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In case the priest should doubt from the answers of those who bring the child, whether it was lawfully baptized, a form of proceeding is appointed, which is also prescribed by the ancient rubrics of the English churches.
But if they which bring the Si vero dubitet rationabili. infant to the church do make ter sacerdos utrum infans ad such uncertain answers to the baptizandum sibi oblatus prius priest's questions, as that it in forma debita fuerit baptizacannot appear that the child tus, vel non : debet omnia perwas baptized with water, in ficere cum eo sicut cum alio the name of the Father, and quem constat sibi non bapof the Son, and of the Holy tizatum, præterquam quod Ghost, (which are essential verba sacramentalia essentiaparts of baptism,) then let the lia proferre debeat sub condipriest baptize it in the form tione, hoc modo dicendo: before appointed for public baptism of infants; saving that at the dipping of the child in the font, he shall use this form of words :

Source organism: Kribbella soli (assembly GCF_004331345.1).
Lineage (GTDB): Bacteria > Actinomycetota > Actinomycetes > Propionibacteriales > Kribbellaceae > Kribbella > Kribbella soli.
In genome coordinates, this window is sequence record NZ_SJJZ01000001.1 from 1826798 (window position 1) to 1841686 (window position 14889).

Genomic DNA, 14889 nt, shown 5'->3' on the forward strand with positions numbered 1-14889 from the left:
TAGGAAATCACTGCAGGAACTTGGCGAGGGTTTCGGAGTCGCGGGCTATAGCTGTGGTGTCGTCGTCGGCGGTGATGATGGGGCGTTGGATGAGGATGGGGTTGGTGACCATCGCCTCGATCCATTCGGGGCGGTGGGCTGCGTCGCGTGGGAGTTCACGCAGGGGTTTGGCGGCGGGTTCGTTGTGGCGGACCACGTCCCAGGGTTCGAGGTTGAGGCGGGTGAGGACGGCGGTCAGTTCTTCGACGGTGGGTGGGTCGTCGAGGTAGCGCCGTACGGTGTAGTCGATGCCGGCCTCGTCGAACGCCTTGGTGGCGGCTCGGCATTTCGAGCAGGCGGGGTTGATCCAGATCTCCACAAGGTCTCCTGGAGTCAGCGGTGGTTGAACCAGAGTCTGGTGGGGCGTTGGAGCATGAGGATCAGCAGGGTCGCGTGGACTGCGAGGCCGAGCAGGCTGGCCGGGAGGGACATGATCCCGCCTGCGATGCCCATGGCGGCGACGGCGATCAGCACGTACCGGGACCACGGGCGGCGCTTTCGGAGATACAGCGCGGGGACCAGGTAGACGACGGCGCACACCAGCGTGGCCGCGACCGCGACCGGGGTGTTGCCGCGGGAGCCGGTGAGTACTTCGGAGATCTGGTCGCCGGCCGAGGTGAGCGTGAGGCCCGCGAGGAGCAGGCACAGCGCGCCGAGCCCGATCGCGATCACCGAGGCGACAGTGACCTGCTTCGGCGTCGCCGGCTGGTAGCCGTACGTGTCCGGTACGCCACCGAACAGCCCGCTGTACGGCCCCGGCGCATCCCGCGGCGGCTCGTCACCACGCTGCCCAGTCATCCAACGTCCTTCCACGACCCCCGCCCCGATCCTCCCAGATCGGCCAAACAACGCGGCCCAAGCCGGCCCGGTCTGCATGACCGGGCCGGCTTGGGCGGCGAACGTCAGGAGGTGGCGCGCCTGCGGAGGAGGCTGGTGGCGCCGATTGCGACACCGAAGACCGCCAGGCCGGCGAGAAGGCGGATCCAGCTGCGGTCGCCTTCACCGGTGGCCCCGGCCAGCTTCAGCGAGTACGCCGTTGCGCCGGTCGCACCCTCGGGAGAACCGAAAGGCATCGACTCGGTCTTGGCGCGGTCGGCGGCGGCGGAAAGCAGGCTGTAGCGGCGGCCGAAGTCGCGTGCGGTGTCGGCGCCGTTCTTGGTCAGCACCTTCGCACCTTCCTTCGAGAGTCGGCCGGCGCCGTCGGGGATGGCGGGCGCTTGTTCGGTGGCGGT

If thou art not already bap N. si baptizatus es, ego non tized, N. I baptize thee in the rebaptizo te: sed si nondum name of the Father, and of the baptizatus es, ego baptizo te Son, and of the Holy Ghost. in nomine Patris et Filii et Amen.
Spiritus Sancti. Amen r.
r Manuale Sarisb. fol. 44, 45. Eboracens. ad finem baptismi.
ANCIENT RITES OF CONFIRMATION.
THE rite of confirmation (which is sometimes called a sacrament by the Fathers, though not in the same high and peculiar sense as baptism and the eucharist a) was regarded as an appendix to the sacrament of baptism. Not indeed that baptism was in any way imperfect or invalid without confirmation; but that the grace which the Holy Spirit communicated at baptism, for the remission of sins and regeneration, was increased and strengthened by confirmation. In primitive times, when many persons were baptized together on the vigils of Easter, Pentecost, and Epiphany, in the presence or by the hands of the bishop, the newly baptized, after ascending from the water, were immediately confirmed by him, with imposition of hands and a The Fathers gave